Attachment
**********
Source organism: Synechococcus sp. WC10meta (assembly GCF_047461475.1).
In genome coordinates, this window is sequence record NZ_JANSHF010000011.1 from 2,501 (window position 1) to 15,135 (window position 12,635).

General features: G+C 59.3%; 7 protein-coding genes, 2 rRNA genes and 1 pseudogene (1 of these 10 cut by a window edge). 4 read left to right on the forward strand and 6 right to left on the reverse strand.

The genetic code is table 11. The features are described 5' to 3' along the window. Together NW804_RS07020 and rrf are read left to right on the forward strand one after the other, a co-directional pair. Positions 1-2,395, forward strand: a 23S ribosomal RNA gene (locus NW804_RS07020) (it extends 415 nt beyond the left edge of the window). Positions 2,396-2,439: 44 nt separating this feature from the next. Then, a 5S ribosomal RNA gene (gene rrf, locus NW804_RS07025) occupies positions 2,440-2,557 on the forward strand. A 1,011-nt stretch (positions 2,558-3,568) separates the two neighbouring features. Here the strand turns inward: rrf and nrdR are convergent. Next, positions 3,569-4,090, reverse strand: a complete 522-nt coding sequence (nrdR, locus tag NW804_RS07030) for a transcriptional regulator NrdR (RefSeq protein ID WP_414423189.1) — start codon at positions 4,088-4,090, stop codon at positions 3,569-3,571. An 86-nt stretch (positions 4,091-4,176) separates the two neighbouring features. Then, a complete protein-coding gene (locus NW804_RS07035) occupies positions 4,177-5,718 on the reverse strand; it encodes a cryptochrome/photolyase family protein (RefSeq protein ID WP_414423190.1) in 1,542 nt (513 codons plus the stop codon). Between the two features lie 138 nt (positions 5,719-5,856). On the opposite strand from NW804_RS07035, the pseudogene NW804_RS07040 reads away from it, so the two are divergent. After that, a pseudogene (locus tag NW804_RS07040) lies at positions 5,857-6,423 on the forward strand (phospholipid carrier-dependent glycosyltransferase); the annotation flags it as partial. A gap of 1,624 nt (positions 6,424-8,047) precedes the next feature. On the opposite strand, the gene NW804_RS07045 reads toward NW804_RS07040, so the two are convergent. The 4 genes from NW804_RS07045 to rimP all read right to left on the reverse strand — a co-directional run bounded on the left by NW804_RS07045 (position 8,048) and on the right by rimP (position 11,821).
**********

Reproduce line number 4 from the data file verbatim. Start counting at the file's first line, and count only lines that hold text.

The genetic code is table 11. The features are described 5' to 3' along the window. Together NW804_RS07020 and rrf are read left to right on the forward strand one after the other, a co-directional pair. Positions 1-2,395, forward strand: a 23S ribosomal RNA gene (locus NW804_RS07020) (it extends 415 nt beyond the left edge of the window). Positions 2,396-2,439: 44 nt separating this feature from the next. Then, a 5S ribosomal RNA gene (gene rrf, locus NW804_RS07025) occupies positions 2,440-2,557 on the forward strand. A 1,011-nt stretch (positions 2,558-3,568) separates the two neighbouring features. Here the strand turns inward: rrf and nrdR are convergent. Next, positions 3,569-4,090, reverse strand: a complete 522-nt coding sequence (nrdR, locus tag NW804_RS07030) for a transcriptional regulator NrdR (RefSeq protein ID WP_414423189.1) — start codon at positions 4,088-4,090, stop codon at positions 3,569-3,571. An 86-nt stretch (positions 4,091-4,176) separates the two neighbouring features. Then, a complete protein-coding gene (locus NW804_RS07035) occupies positions 4,177-5,718 on the reverse strand; it encodes a cryptochrome/photolyase family protein (RefSeq protein ID WP_414423190.1) in 1,542 nt (513 codons plus the stop codon). Between the two features lie 138 nt (positions 5,719-5,856). On the opposite strand from NW804_RS07035, the pseudogene NW804_RS07040 reads away from it, so the two are divergent. After that, a pseudogene (locus tag NW804_RS07040) lies at positions 5,857-6,423 on the forward strand (phospholipid carrier-dependent glycosyltransferase); the annotation flags it as partial. A gap of 1,624 nt (positions 6,424-8,047) precedes the next feature. On the opposite strand, the gene NW804_RS07045 reads toward NW804_RS07040, so the two are convergent. The 4 genes from NW804_RS07045 to rimP all read right to left on the reverse strand — a co-directional run bounded on the left by NW804_RS07045 (position 8,048) and on the right by rimP (position 11,821).